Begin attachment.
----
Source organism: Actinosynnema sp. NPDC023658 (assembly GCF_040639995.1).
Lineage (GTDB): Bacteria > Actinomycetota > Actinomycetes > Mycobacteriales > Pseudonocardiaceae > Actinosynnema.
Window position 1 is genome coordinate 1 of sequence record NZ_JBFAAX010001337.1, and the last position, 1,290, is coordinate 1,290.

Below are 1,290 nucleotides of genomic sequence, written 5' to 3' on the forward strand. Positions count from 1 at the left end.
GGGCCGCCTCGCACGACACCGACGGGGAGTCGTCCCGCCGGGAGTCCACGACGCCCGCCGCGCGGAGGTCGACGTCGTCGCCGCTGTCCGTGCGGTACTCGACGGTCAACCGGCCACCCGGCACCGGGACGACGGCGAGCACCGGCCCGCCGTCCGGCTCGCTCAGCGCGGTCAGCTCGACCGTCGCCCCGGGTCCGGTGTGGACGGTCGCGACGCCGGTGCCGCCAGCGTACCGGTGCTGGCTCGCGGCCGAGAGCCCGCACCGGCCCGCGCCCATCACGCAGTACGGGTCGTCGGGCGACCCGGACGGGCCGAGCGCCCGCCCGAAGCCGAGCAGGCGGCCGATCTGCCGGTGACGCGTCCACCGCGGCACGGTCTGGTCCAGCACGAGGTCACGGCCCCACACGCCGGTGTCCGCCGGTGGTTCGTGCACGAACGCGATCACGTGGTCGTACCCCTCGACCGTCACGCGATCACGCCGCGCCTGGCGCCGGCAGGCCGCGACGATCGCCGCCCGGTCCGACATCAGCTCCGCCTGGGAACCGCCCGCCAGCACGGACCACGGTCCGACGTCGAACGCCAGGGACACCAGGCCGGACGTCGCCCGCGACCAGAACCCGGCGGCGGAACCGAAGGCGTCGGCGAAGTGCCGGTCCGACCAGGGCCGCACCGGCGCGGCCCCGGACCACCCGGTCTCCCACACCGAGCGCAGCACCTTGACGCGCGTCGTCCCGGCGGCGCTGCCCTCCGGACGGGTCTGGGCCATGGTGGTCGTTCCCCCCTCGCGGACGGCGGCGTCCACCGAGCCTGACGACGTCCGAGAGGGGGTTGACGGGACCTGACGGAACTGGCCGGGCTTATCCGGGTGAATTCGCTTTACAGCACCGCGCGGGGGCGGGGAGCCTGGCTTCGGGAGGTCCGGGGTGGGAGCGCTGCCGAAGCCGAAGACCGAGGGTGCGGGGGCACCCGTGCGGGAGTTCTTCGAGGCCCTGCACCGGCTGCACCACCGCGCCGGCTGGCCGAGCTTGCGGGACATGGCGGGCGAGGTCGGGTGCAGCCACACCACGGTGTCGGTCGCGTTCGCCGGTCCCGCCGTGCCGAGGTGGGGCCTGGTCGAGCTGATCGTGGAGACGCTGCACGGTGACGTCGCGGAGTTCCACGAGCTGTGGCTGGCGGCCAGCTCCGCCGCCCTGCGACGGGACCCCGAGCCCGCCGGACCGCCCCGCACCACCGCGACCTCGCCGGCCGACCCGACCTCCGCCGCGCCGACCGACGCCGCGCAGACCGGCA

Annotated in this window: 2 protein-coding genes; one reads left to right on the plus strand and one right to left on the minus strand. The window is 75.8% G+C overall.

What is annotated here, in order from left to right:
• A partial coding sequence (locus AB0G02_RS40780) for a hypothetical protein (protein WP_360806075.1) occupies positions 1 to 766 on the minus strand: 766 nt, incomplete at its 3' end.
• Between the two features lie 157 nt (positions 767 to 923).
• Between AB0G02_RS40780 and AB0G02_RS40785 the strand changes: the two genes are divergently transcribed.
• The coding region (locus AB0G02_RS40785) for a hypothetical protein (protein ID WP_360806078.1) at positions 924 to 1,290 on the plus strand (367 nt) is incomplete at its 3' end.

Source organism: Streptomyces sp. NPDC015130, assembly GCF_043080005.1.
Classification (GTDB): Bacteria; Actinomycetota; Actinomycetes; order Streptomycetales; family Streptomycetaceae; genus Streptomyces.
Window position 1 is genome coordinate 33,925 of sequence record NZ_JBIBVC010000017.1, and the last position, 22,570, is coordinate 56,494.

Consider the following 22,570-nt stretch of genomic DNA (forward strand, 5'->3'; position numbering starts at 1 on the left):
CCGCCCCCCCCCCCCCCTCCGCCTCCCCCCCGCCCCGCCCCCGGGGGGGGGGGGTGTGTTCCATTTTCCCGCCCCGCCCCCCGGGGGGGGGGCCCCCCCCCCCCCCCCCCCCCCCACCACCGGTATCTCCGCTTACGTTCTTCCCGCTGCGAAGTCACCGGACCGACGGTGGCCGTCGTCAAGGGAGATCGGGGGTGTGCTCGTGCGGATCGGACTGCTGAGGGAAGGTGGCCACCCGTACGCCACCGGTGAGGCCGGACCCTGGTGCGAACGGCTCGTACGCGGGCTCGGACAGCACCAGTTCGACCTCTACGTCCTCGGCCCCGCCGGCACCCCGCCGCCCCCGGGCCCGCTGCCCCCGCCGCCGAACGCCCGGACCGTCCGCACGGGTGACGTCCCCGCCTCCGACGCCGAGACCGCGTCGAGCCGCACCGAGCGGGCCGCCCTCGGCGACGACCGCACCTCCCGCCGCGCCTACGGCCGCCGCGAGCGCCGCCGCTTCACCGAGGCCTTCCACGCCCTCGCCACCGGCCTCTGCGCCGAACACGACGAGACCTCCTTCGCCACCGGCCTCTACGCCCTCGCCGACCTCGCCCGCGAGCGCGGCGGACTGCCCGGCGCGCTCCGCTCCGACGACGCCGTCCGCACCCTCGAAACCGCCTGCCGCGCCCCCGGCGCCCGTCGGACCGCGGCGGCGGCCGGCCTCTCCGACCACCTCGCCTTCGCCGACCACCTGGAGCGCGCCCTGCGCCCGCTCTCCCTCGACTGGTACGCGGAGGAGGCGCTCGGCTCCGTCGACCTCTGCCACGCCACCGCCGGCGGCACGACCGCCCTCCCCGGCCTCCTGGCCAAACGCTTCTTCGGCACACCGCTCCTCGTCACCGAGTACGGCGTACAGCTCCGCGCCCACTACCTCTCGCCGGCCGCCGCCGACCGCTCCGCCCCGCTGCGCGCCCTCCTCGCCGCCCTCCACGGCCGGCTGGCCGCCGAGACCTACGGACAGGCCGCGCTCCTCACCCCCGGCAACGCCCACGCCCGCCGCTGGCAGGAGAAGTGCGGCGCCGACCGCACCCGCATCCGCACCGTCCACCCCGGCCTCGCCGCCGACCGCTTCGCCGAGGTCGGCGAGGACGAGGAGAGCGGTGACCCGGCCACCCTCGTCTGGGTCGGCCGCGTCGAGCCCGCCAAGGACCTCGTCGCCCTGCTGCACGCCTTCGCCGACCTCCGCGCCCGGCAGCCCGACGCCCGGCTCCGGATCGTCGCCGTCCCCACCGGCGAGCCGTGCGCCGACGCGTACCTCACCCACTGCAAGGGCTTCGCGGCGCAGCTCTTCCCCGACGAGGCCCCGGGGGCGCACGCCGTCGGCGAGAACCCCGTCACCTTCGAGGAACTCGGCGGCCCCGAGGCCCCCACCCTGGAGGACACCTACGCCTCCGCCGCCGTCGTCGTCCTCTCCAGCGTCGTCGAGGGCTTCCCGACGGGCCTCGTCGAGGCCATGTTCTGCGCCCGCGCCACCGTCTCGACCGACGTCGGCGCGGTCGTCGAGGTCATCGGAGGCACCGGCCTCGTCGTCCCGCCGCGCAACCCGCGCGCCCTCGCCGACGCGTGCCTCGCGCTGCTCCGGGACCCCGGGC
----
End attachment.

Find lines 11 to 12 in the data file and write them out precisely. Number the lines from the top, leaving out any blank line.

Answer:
• The coding region (locus AB0G02_RS40785) for a hypothetical protein (protein ID WP_360806078.1) at positions 924 to 1,290 on the plus strand (367 nt) is incomplete at its 3' end.

Source organism: Streptomyces sp. NPDC015130, assembly GCF_043080005.1.